Creating a windows container for a ASP.Net MVC 5 project

In this blog post I will show how we can run our ASP.Net ;VC 5 Web project in a Windows Container using docker-compose.

Note: Windows Container only works for Windows 10 Anniversary Edition (Professional or Enterprise).and Windows Server 2016.

First we need to download and install Docker for Windows. We can download the installer from here https://docs.docker.com/docker-for-windows/

After the docker for windows is installed, we need to switch the docker mode to Windows Container. This is done by Right clicking on the Docker icon in the "System Tray" on the taskbar and select "Switch to Windows Containers…".

To make sure docker works, open a Command Prompt and write "docker version". It should display the version of docker that is running.

Note: The code in this blog post is based on the version "1.13.0" and API version "1.25".

In Visual Studio 2015 we create an Asp.Net Web Application (.NET Framework) project using MVC.

We then need to add a Dockerfile to our root folder of our project.


A Dockerfile is used to build images, you can read more about it here: https://docs.docker.com/engine/reference/builder/

We are going to use the Docker image "microsoft/aspnet" (https://hub.docker.com/r/microsoft/aspnet/)

We then add the following to our Dockerfile:

FROM microsoft/aspnet
ARG site_root=.
ADD ${site_root} /inetpub/wwwroot


FROM specifies the base image to be used, "microsoft/aspnet", the ADD command is used to add our site content to the image "/inetpub/wwwroot" folder.

We then add a .dockerignore file to our root folder of our project, the .dockerignore file will make sure some files are ignored by the ADD command.


 
Here is an example of a .dockerignore file:

docker-compose.yml
Dockerfile
**/*.cs


Note: In this example I just make the deployment easy by adding all files from the root folder to the image, so the .dockerignore file is used to ignore files we don’t want to add.

You can read more about the .dockerignore file here https://docs.docker.com/engine/reference/builder/#/dockerignore-file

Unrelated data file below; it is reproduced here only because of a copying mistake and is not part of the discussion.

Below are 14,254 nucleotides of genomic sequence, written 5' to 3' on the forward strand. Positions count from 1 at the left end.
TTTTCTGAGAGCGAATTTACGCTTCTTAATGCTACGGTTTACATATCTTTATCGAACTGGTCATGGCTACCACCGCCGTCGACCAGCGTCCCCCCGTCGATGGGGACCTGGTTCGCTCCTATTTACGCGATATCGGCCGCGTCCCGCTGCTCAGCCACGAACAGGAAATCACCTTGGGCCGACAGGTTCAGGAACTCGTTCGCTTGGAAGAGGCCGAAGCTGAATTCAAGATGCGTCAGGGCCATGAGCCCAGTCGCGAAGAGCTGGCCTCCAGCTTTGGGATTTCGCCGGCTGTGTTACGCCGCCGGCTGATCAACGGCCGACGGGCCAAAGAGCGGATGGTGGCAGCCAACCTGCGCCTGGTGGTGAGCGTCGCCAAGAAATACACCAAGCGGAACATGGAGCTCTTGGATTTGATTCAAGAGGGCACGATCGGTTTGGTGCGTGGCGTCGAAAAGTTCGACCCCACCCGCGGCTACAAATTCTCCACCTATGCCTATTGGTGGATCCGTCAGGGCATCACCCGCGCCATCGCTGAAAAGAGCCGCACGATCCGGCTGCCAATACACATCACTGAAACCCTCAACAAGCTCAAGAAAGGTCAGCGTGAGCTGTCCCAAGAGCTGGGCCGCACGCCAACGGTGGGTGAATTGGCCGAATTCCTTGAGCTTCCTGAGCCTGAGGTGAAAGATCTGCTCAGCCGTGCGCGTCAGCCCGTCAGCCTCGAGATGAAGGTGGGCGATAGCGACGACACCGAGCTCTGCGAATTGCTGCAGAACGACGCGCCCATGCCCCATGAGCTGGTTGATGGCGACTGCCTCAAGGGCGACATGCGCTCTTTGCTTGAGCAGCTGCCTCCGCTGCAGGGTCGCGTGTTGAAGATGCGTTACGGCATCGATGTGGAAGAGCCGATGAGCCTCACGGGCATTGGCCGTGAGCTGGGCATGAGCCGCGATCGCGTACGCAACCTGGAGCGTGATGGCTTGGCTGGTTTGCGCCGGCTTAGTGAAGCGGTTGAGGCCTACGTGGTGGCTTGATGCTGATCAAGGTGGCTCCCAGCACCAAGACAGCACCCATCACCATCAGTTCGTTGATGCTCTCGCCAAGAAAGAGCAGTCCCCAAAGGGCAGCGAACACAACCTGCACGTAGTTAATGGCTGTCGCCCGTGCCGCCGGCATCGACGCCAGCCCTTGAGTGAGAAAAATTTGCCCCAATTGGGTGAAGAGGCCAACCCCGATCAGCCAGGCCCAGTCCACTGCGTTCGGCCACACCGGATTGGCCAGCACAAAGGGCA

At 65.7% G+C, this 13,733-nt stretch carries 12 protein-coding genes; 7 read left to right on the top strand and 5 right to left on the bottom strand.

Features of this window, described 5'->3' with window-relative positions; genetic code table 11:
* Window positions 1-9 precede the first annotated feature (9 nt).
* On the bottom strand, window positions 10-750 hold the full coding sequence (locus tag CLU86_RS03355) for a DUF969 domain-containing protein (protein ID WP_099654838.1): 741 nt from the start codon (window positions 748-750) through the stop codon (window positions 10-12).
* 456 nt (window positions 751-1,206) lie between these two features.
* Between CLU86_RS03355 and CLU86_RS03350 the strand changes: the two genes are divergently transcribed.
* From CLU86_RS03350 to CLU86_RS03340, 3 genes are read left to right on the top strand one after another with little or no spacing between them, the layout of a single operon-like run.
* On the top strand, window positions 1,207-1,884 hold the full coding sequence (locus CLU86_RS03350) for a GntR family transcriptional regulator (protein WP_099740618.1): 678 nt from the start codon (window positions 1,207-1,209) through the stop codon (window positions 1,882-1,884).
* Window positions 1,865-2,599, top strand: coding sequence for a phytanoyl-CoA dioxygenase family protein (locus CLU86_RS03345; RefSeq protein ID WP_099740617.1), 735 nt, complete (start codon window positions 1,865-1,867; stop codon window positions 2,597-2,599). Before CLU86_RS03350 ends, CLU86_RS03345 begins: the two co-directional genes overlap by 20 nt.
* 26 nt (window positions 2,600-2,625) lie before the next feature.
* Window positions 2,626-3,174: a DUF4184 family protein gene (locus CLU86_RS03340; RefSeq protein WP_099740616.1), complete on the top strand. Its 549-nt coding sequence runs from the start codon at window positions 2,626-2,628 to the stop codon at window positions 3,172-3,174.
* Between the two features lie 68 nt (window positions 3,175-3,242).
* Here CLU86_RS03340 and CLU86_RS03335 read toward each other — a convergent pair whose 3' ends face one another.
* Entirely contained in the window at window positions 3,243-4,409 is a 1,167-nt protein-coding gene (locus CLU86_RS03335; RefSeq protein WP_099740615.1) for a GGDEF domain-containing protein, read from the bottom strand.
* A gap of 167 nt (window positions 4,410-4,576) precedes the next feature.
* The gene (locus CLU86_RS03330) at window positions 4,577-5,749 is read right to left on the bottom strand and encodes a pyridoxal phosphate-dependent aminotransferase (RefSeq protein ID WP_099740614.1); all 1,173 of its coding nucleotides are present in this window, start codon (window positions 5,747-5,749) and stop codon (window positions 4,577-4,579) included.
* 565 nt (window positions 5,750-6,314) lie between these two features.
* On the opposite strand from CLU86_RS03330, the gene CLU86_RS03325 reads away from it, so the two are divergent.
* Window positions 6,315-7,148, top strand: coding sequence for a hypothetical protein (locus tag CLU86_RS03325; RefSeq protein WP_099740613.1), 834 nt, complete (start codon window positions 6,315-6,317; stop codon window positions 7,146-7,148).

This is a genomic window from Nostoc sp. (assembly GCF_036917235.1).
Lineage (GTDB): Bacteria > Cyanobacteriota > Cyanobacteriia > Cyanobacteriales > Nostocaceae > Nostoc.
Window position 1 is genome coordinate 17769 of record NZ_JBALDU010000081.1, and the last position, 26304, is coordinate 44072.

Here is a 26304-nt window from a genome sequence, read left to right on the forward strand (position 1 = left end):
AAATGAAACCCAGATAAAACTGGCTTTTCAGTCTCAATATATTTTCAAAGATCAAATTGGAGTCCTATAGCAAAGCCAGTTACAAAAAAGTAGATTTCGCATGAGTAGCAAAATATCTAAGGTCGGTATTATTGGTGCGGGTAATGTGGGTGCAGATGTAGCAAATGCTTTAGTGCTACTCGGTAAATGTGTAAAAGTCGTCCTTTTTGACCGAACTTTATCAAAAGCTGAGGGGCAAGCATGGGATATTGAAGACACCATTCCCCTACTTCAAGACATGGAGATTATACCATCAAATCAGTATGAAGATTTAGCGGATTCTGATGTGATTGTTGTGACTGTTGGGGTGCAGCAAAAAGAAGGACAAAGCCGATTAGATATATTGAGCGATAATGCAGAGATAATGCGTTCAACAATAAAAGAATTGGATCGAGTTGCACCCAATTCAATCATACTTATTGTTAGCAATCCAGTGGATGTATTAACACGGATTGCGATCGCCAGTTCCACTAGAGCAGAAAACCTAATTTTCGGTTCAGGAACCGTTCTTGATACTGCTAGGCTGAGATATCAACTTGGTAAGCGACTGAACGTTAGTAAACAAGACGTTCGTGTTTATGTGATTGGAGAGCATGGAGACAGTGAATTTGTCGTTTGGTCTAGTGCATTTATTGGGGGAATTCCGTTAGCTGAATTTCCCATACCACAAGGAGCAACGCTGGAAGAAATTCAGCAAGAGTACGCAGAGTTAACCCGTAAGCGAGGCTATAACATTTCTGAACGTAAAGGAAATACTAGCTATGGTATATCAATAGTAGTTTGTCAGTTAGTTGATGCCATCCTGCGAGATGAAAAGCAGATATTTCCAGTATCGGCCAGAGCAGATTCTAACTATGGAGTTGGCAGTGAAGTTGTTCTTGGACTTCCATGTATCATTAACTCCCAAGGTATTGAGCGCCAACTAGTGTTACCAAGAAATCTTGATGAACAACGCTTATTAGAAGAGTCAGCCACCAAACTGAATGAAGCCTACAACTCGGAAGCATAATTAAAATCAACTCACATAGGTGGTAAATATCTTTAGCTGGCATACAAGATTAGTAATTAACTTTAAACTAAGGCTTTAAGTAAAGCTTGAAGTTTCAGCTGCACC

Next step is to add a .yml file used by docker-compose. You can read more about docker-compose here https://docs.docker.com/compose/overview/

We add a file with the name docker-compose.yml to the root folder of our project.

   

We then add the following to the file:


version: '3'
services:
 web:
   image: user/mydockerwebexample:${TAG}
   build:
     context: .
     dockerfile: Dockerfile
     args:
       site_root: .
   ports:
     - "8000:80"
networks:
 default:
   external:
     name: nat


The image option for a service in the docker-compose.yml file can be used to specify a name of the image, I use a variable called TAG to be able to tag an image.

image: user/mydockerwebexample:${TAG}

Note: When using "docker-compose build" to build our image from a Command Prompt, we need to set the TAG variable used in the .yml file, if we don’t, we will get an error. More about this later.

We then add a "build.bat" file to our root folder to make things easier than using separate command in a Command Prompt to compose and start our container.


Add the following to the "build.bat" file:


SET TAG=v1
docker-compose build --force-rm
docker-compose up -d

for /f "delims=" %%A in ('docker inspect -f "{{ .NetworkSettings.Networks.nat.IPAddress }}" mydockerwebexample_web_1') do set "myContainerIp=%%A"

start microsoft-edge:http://%myContainerIp%
REM start "" "c:\program files (x86)\google\chrome\application\chrome.exe" --new-window %myContainerIp%

pause

docker-compose down

 

Notice that "SET TAG" at the top of the "build.bat" file. Because our docker-compose.yml file uses a ${TAG} variable, we need to specify it in our .bat file.

Note: At the time writing this blog post we can’t use localhost, we need to get the IP of our container. We can use the command "docker inspect -f "{{ .NetworkSettings.Networks.nat.IPAddress }}" <porjectname>_web_1" to get the IP.

The "for" statement is used to get the output from a command and add the output to a variable. In this case we take the running containters IP address and add the value to the myContainerIp variable.

The "start" command will start Microsoft Edge and navigate to the container’s IP address. (I also added a line of code to the "build.bat" file to open Chrome).

Now build the web project and then run the "build.bat" file in a Command Prompt (Make sure you have "navigated" to the root folder of your Web project in the Command Prompt before running the "build.bat" file). If everything works, an image is created, a container is started and Edge or Chrome will navigate to the containers IP address and the Web Application start page should be displayed. DONE!

If you want to know when I publish a blog post, please feel free to follow me on twitter: @fredrikn

4 Comments

  • Try getting log files out, or environment variables in. Yak shaving ahead..,

  • Great article! By the way, I also did some work in this area and wrote article about my experience https://www.ifesenko.com/blog/2017/01/18/Windows-Containers-or-Dockerize-an-existing-ASP-NET-MVC-5-application/

  • great tips had from your blog and got more useful information about gre. from this article i learnt one thing what kind of effort will make you good. keep share more things for us.

  • Awesome post!! I would definitely try this out. Here’s some nice stuff regarding features of ASP.NET Core MVC rolled out for building scalable enterprise apps. http://ow.ly/lDTS30cJWMs

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